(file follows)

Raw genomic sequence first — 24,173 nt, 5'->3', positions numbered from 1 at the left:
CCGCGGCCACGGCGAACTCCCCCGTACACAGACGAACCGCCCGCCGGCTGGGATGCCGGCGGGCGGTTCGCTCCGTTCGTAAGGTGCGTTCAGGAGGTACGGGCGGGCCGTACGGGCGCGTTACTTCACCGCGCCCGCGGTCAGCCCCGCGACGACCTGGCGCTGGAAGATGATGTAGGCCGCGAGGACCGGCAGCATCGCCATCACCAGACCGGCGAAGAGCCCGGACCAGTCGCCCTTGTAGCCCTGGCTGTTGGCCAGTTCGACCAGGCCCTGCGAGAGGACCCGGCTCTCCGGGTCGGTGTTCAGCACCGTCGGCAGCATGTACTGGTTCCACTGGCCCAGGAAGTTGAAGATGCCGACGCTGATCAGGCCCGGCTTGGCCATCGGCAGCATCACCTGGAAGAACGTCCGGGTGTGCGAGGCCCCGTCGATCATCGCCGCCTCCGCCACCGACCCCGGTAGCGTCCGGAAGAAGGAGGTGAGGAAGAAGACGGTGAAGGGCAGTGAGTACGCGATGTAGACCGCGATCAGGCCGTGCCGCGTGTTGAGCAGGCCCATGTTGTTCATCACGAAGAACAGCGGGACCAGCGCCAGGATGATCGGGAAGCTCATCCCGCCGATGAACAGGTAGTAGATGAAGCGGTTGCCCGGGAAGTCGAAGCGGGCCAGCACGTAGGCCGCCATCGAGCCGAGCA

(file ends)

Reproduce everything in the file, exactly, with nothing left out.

Raw genomic sequence first — 24,173 nt, 5'->3', positions numbered from 1 at the left:
CCGCGGCCACGGCGAACTCCCCCGTACACAGACGAACCGCCCGCCGGCTGGGATGCCGGCGGGCGGTTCGCTCCGTTCGTAAGGTGCGTTCAGGAGGTACGGGCGGGCCGTACGGGCGCGTTACTTCACCGCGCCCGCGGTCAGCCCCGCGACGACCTGGCGCTGGAAGATGATGTAGGCCGCGAGGACCGGCAGCATCGCCATCACCAGACCGGCGAAGAGCCCGGACCAGTCGCCCTTGTAGCCCTGGCTGTTGGCCAGTTCGACCAGGCCCTGCGAGAGGACCCGGCTCTCCGGGTCGGTGTTCAGCACCGTCGGCAGCATGTACTGGTTCCACTGGCCCAGGAAGTTGAAGATGCCGACGCTGATCAGGCCCGGCTTGGCCATCGGCAGCATCACCTGGAAGAACGTCCGGGTGTGCGAGGCCCCGTCGATCATCGCCGCCTCCGCCACCGACCCCGGTAGCGTCCGGAAGAAGGAGGTGAGGAAGAAGACGGTGAAGGGCAGTGAGTACGCGATGTAGACCGCGATCAGGCCGTGCCGCGTGTTGAGCAGGCCCATGTTGTTCATCACGAAGAACAGCGGGACCAGCGCCAGGATGATCGGGAAGCTCATCCCGCCGATGAACAGGTAGTAGATGAAGCGGTTGCCCGGGAAGTCGAAGCGGGCCAGCACGTAGGCCGCCATCGAGCCGAGCA